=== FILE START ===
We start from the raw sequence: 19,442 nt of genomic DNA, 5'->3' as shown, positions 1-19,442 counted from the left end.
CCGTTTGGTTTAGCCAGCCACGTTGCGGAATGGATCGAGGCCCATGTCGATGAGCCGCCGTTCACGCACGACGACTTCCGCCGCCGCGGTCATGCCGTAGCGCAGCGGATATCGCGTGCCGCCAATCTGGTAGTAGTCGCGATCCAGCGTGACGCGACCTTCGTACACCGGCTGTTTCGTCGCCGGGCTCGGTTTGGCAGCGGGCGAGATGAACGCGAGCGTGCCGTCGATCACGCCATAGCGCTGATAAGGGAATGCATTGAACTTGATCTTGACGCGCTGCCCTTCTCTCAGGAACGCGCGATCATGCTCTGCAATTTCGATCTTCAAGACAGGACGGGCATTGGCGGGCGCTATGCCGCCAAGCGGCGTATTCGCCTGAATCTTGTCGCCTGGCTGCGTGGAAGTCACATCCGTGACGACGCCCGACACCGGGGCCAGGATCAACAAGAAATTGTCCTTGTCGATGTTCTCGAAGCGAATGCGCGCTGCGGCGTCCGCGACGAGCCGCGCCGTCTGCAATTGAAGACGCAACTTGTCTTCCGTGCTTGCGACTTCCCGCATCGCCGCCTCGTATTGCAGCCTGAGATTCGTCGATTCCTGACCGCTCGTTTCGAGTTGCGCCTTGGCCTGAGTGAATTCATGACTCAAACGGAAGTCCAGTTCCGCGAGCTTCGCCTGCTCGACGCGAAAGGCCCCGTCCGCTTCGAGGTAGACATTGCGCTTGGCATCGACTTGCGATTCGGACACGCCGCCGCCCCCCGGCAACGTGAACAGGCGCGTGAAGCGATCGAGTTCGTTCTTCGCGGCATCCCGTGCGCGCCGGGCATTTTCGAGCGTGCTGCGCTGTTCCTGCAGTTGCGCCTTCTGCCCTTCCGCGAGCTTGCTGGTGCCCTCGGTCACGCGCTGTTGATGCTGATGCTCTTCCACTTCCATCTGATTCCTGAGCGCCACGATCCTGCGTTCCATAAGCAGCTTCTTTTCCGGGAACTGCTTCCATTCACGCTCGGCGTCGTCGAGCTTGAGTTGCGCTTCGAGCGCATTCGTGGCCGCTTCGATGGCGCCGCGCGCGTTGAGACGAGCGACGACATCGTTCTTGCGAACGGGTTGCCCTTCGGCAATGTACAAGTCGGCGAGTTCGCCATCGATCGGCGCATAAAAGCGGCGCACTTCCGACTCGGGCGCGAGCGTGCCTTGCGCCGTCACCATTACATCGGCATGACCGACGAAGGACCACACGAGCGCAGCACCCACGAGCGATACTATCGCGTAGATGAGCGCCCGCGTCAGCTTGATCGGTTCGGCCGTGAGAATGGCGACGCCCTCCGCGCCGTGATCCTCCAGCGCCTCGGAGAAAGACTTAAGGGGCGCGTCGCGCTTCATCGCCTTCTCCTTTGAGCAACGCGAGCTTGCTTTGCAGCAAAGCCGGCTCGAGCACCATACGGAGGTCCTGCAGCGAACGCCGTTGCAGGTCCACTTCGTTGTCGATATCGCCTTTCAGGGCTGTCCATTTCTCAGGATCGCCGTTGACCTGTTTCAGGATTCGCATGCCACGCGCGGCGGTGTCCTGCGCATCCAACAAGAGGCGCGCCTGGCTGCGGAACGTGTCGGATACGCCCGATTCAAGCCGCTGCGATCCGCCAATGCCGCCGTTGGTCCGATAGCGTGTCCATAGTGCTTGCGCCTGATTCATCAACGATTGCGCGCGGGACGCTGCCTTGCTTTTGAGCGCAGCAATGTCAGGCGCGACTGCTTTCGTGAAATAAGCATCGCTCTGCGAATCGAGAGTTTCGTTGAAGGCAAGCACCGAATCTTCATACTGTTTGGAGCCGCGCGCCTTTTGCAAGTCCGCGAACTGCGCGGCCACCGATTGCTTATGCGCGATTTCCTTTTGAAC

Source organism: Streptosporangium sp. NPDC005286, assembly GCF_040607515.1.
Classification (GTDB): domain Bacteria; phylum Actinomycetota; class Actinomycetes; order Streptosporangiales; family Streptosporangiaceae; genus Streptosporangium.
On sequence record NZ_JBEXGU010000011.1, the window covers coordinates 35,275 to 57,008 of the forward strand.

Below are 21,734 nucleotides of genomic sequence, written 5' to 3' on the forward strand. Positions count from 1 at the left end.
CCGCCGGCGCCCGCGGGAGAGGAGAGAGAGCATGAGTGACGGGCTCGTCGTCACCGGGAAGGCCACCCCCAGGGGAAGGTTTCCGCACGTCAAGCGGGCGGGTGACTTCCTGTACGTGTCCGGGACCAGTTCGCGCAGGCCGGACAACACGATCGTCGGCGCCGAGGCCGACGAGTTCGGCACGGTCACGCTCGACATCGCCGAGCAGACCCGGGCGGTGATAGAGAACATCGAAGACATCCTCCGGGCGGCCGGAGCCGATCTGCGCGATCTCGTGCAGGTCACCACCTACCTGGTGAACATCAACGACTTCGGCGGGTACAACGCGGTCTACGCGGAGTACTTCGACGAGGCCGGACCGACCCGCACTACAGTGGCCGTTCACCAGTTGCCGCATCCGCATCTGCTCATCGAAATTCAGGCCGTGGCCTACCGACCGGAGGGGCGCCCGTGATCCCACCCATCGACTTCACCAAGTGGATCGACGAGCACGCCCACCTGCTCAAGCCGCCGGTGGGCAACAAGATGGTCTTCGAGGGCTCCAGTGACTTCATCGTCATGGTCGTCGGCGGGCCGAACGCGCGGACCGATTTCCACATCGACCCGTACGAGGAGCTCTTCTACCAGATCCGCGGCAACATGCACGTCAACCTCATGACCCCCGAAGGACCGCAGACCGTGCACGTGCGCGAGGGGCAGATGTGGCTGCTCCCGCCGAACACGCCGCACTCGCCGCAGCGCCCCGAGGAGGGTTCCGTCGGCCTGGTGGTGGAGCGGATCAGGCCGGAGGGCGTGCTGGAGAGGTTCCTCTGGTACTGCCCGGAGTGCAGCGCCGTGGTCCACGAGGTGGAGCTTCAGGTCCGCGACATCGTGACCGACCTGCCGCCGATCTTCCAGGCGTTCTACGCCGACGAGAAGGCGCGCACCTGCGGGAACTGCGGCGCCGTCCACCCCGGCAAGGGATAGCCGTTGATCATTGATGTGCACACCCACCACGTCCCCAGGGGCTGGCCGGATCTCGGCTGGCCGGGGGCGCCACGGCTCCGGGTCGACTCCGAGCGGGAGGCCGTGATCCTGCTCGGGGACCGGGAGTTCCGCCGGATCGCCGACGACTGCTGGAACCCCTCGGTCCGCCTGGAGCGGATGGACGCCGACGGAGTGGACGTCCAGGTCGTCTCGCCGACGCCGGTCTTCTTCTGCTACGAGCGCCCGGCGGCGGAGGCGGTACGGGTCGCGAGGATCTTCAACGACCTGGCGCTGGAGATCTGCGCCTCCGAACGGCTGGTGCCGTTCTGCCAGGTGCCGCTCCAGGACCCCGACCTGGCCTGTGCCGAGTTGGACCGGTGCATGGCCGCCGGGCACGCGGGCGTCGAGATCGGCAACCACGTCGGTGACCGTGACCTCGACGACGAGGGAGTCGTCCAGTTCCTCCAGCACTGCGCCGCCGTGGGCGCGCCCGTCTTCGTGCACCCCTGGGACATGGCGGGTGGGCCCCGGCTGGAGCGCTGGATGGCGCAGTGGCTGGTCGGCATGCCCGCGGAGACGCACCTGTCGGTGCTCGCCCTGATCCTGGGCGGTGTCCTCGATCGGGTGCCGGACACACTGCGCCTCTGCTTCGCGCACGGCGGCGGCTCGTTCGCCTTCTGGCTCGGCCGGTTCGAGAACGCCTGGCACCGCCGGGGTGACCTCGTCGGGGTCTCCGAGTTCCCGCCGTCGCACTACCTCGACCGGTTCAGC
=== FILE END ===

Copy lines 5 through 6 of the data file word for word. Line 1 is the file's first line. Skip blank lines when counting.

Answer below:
On sequence record NZ_JBEXGU010000011.1, the window covers coordinates 35,275 to 57,008 of the forward strand.

Below are 21,734 nucleotides of genomic sequence, written 5' to 3' on the forward strand. Positions count from 1 at the left end.